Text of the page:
Due to deadline pressures, it is not uncommon to work through a video production without accurately tracking video editing costs.
It is a good idea to track the real hours during video editing so that you can re-analyze the actual video editing time it took to complete the project. That way when it is time to estimate a future project, you will have a better handle on how much time the project might take and what it might cost.
So, how much does it cost to edit a video? One way many professional video editors work is by estimating how many days a project may take to edit—for example, three to four editing days for every day of shooting. This ballpark estimate is good, but doesn't take into consideration if the source video recorded on the shoot day was one hour or four hours. Tracking the amount of source video obtained may be a more important factor in estimating your cost than the finished video time. For example, based on a source to editing ratio of 10:1, two hours of source footage would require twenty hours of editing. Factors that may affect the shooting to editing ratio are: how many cameras you use when shooting, how many takes you have, and if B-roll cut-aways will be part of the finshed piece.
Video editing ratios for a 2 to 5 minute marketing video production range from 5:1 to 25:1. A video with long takes will edit quicker than one with many insert edits or cut-aways. Likewise, dramatized videos with many different angles and takes will require more editing time. A music video production with lots of rapid edits and intricate montage sequences might be more in the range of a 25:1 to 35:1 source to edit ratio.
A typical workflow may include the following video editing services:
- Importing video and other source material, logging and identifying selects
- Rough cut
- Input and revisions
- Color enhancement and sound mix
- Final review and delivery of compressed video.
Another way to determine professional editing costs is to factor how many cuts per minute your finished video will have and multiply that figure by the finished video length. For example: a 5 minute video with 10 cuts per finished minute would yield 50 cuts. If your average implementation time is 6 minutes per cut, that would come to 300 minutes (5 hours). Consider that an average of 10 cuts per fished minute will take less time to edit than 20 cuts per minute. Factors to consider which may affect the cuts per minute calculation are: audio complexity, quantity and type of transitions, will there be motion graphics services required, how much color correction and finessing will be needed, are there complex montage sequences, how many rounds of revions are planned?-etc...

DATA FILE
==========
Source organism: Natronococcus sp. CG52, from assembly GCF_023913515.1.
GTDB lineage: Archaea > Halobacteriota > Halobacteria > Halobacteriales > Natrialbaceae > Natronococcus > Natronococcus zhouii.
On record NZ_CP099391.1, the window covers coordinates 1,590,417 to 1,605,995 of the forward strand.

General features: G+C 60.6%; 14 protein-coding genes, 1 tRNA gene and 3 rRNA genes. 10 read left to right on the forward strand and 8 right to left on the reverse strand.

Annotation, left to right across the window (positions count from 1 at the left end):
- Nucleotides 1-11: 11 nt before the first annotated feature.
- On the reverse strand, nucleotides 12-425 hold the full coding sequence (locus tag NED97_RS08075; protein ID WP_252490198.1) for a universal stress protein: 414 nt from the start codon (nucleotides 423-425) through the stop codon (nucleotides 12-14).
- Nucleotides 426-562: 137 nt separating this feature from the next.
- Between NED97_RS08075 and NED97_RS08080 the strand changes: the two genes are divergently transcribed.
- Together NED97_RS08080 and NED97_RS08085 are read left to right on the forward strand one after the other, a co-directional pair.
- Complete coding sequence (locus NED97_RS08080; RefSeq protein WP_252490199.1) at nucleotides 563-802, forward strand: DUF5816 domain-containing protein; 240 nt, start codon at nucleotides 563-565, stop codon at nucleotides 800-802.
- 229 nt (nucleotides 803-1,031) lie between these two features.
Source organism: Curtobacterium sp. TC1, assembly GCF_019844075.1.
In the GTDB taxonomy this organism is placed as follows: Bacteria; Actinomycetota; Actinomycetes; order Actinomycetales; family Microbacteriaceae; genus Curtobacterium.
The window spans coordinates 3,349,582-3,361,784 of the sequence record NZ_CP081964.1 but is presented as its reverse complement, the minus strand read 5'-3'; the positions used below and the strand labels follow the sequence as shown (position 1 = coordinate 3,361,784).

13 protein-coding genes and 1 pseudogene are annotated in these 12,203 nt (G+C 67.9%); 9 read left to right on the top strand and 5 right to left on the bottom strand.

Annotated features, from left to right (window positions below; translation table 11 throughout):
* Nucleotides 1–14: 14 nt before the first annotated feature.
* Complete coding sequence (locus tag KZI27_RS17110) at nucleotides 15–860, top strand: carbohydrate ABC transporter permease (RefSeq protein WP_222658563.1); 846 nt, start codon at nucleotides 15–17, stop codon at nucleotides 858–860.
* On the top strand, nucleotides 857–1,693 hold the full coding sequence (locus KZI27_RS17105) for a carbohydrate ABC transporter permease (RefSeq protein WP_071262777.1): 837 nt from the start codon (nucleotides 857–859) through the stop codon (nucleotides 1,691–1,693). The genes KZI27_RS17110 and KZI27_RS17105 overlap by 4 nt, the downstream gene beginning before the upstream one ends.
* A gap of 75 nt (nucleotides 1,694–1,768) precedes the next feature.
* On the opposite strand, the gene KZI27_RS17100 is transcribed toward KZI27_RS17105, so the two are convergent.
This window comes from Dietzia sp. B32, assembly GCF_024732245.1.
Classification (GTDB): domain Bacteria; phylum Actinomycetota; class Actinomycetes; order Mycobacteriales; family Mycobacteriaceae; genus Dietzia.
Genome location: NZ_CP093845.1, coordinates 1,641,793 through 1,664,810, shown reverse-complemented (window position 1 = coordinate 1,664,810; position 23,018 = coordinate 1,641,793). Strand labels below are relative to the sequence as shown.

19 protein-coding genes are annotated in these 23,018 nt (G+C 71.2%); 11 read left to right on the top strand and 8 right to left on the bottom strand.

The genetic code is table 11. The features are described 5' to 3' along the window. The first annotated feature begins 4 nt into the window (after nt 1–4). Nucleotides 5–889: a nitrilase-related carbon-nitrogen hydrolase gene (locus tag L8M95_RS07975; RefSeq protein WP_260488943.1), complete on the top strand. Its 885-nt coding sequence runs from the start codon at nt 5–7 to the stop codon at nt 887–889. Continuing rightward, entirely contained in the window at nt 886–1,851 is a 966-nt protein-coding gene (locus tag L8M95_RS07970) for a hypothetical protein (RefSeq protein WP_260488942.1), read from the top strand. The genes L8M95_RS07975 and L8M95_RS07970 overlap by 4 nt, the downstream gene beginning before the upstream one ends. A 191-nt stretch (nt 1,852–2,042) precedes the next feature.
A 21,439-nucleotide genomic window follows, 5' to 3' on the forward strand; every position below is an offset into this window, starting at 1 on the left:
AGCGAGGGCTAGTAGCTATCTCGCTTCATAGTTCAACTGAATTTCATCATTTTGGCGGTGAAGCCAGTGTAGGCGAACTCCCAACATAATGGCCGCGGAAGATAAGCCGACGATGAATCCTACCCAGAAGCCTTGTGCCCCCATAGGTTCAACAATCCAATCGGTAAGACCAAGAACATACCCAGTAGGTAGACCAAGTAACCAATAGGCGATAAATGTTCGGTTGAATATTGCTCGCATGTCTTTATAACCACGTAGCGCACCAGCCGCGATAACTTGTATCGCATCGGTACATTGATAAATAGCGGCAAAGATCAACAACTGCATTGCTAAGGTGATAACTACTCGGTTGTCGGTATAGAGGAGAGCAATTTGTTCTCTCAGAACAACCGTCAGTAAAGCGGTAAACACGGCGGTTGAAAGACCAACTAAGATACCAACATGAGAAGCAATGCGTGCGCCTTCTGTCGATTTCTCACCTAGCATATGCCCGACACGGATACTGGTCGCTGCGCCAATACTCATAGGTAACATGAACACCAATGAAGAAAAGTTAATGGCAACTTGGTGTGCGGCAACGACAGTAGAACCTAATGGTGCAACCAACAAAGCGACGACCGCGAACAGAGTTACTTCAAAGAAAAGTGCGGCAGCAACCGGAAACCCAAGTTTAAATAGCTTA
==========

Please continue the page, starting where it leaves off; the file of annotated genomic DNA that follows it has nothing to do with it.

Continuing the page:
You can even use both systems together to refine your estimate. Consider the source footage calculation as more exploration & planning time and the cuts per finished more as implementation time. The following is an estimate of what a reasonable editing budget would come to using the combination of the source to editing time ratio calculation, and the cuts per finished minute factor. Depending upon the region you are located in and the level of experience of the video editor, professional video editing rates range between $75 to $150/hr.
This example is based on 2 hours of source recording edited down to a 3 minute marketing video with an average of 10 cuts per finished minute. Using a source video to editing time ratio of 15:1, that comes to 30 hours for the first element of the equation. Next, add in the cuts per minute factor. Let's say your video has already been imported and had some preliminary editing done and that it takes an additional 8 minutes to implement each of the 30 final cuts you are planning for the video. This would yield 240 minutes (4 hours) for the second part of the equation. The total time for both parts of the equation comes to 34 hours. At an average rate of say $100 to $125 /hr, you could anticipate the editing cost to be between $3,400 to $4,250.
This Blog was updated February 14, 2018 from an earlier version which was originally published on March 21, 2014.